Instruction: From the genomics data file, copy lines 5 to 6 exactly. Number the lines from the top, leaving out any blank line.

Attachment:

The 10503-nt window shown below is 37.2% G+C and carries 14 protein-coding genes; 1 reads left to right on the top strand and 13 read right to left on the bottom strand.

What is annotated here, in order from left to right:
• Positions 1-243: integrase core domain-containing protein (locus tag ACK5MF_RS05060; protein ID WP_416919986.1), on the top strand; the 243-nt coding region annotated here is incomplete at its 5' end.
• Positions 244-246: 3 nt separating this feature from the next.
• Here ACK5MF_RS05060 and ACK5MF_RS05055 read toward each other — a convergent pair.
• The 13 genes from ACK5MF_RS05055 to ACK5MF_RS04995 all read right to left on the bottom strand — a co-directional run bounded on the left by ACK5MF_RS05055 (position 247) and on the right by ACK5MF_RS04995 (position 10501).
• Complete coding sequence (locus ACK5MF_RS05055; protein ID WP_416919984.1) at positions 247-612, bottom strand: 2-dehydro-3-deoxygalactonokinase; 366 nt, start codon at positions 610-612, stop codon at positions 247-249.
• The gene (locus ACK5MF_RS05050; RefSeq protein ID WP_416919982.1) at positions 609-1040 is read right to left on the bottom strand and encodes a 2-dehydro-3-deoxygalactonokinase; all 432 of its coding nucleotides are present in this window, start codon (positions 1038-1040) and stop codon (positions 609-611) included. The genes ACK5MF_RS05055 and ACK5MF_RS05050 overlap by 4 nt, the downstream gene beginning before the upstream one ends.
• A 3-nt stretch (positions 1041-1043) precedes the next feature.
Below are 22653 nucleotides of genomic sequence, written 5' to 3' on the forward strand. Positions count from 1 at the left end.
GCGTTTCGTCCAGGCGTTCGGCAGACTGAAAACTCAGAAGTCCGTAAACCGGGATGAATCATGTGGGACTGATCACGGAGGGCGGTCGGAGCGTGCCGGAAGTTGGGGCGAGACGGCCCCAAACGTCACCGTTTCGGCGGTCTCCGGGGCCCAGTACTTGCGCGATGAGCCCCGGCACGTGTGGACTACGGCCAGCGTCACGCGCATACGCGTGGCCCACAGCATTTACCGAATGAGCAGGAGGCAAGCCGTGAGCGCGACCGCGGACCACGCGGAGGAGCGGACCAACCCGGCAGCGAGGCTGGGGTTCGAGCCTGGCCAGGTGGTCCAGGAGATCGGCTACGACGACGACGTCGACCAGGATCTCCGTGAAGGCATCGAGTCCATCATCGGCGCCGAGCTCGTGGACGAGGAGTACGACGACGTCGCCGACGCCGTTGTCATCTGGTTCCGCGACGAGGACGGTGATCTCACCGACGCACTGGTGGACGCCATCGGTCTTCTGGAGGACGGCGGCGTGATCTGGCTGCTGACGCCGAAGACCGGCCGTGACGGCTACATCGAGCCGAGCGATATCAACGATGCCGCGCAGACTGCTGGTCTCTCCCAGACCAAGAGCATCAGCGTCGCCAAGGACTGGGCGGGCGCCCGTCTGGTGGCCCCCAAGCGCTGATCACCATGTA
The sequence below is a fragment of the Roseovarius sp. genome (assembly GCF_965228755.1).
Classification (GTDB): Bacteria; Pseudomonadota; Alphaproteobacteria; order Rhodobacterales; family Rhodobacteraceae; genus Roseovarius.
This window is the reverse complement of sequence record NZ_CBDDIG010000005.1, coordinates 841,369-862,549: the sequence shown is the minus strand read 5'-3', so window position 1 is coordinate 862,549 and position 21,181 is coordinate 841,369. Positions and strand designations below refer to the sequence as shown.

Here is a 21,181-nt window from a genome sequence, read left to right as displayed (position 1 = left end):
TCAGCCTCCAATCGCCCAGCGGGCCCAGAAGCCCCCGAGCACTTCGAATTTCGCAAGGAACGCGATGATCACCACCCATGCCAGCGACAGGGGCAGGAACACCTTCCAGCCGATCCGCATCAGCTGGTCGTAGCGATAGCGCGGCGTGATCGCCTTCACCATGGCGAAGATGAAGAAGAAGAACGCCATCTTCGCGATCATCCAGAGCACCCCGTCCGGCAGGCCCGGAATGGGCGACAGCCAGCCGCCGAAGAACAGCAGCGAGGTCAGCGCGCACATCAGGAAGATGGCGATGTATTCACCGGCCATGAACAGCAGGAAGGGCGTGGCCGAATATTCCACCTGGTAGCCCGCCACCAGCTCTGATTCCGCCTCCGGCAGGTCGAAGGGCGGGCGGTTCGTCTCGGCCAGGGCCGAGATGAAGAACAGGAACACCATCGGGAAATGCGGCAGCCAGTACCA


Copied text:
• Here ACK5MF_RS05060 and ACK5MF_RS05055 read toward each other — a convergent pair.
• The 13 genes from ACK5MF_RS05055 to ACK5MF_RS04995 all read right to left on the bottom strand — a co-directional run bounded on the left by ACK5MF_RS05055 (position 247) and on the right by ACK5MF_RS04995 (position 10501).